Many hereabouts will have welcomed Thursday's ousting of Dame Cressida Dick, even if it was provoked by Sadiq Khan.
I was curious about how the BBC News Channel covered the breaking news that evening and have drawn up a list of those interviewed after the story broke just before 7pm that night.
The following were specifically invite on to discuss the story:
- Leroy Logan, founding member of the Black Police Association
- Sir Peter Fahy, former chief constable of Greater Manchester Police
- Parm Sandhu, senior female Asian police officer who accused the Met of racism
- Caroline Russell, Green Party member of Greater London Assembly
- Jamie Klingler, co-founder Reclaim These Streets, women's rights activist
- Leroy Logan, founding member of the Black Police Association [2nd interview]
- Sarah Sak, mother of victim of murderous homophobic attack
- Munira Wilson, Lib Dem MP
- Dal Babu, former chief superintendent Met and ex-president of the National Black Police Association
What was so interesting about those is that, with the exception of Sir Peter Fahy, who had a regretful but nuanced take, everyone else thought and said much the same things about the story. They all approved of Dame Cressida's ejection, and followed the BBC's focus on what BBC presenters called 'the central charge' against her: that she had failed to tackle a culture of 'racism, misogyny, sexism and homophobia' at the Met.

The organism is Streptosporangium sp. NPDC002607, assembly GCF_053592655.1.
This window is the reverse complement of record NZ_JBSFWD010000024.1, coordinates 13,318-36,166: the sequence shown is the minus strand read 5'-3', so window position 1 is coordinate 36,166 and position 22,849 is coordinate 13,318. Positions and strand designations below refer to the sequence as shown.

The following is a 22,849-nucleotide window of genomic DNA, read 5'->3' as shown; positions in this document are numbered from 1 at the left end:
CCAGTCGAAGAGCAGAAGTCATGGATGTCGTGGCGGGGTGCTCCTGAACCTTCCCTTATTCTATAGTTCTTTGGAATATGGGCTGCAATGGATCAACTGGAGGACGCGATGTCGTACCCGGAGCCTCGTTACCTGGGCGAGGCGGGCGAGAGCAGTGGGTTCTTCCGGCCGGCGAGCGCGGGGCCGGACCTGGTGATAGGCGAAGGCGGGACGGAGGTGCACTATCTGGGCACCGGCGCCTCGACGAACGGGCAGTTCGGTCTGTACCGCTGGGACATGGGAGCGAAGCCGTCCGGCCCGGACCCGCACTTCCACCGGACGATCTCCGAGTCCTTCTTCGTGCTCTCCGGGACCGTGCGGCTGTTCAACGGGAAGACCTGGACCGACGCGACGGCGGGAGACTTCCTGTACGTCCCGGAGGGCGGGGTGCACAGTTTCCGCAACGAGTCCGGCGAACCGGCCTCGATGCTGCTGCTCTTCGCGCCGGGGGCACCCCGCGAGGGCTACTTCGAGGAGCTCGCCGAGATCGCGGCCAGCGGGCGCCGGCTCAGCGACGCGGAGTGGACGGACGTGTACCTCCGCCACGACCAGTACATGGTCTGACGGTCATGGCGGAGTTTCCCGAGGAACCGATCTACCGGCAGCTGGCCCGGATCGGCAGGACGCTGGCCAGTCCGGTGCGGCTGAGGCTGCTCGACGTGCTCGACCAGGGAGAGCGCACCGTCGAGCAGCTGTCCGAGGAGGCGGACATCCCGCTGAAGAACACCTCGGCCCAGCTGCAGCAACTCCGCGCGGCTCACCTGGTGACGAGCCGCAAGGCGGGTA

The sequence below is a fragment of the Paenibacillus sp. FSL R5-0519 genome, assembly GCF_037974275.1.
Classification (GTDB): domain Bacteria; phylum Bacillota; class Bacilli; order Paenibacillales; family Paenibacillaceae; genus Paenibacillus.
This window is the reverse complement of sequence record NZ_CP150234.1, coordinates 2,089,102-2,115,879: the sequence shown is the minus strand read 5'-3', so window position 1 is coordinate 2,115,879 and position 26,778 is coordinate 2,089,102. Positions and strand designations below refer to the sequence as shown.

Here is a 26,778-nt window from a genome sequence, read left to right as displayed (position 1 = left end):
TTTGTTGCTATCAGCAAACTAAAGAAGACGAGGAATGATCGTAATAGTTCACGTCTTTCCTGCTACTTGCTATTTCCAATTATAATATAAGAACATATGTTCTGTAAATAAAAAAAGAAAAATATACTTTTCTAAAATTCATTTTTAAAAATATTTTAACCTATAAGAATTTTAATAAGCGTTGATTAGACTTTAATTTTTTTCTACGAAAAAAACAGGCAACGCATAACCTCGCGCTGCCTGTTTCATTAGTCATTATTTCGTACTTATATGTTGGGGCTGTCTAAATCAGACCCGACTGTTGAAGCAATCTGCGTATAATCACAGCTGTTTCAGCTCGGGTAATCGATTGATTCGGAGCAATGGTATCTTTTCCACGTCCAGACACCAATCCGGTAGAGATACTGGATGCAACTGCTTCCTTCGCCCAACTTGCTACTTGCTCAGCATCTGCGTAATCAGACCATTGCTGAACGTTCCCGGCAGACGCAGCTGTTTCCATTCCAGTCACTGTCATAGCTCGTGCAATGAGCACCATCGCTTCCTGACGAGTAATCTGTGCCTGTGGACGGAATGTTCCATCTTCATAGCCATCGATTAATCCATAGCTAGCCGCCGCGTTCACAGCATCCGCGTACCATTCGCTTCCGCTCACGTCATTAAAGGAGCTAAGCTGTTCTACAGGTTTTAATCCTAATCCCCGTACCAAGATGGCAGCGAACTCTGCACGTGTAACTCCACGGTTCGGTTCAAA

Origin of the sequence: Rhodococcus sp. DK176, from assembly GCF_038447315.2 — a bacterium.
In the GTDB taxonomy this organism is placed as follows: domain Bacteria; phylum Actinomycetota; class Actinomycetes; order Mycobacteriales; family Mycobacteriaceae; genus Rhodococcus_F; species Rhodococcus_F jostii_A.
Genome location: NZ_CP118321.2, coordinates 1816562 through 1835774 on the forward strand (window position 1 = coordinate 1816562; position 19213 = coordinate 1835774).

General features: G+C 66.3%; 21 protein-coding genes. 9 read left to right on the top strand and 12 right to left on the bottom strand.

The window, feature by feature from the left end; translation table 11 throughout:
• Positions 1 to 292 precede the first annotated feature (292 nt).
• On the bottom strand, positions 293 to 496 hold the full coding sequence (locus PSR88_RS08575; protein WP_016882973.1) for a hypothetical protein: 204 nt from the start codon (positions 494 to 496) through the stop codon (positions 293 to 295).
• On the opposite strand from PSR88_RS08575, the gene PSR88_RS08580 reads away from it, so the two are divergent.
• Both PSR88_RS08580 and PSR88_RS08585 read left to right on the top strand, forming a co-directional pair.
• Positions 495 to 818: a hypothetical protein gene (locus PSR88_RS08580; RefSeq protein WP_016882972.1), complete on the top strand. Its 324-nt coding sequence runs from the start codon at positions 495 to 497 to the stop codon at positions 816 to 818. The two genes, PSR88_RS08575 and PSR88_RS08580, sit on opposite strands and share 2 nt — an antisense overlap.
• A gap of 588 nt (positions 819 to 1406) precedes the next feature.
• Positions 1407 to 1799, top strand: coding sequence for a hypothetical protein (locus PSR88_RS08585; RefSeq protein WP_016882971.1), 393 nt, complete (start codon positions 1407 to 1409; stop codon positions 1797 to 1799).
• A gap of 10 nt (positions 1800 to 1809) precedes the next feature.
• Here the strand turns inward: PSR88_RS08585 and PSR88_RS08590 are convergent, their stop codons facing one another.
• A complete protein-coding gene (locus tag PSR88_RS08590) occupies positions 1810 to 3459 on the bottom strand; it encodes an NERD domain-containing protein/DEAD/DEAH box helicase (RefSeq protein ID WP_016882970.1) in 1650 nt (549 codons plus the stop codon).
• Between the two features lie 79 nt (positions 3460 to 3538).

Others were pre-booked guests, so for Context there was:
- Ed Vaizey, former Conservative MP, now a member of the House of Lords
- Dahlia Scheindlin, left-leaning political analyst and fellow at Century International
They also sang from the same hymn sheet, especially Ed Vaizey, who sounded more like a Guardian columnist than a Tory peer.
Tellingly, despite fewer guests, a much wider range of views was heard on GB News that evening, with specific invites to talk on the story going to:
- Stephen Roberts, former deputy assistant commissioner at the Met
- Paul Gambaccini, broadcaster
- Chris Phillips, formerly with the National Counter Terrorism Security Office
And there was a very diverse set of pre-booked guests - 'diverse' in all respects, including opinion:
- Jacqui Smith, former Labour home secretary
- Shaun Bailey, former London Tory candidate
- Amy Nickell, left-leaning author and broadcaster
- Dominique Samuels, right-leaning commentator
They talked about a broader range of areas of criticism that Dame Cressida faced and disagreed on her removal.
It was a proper cross-section of views - unlike on the BBC News Channel, which was almost entirely monochrome in terms of diversity of opinion.
Thank goodness for GB News.
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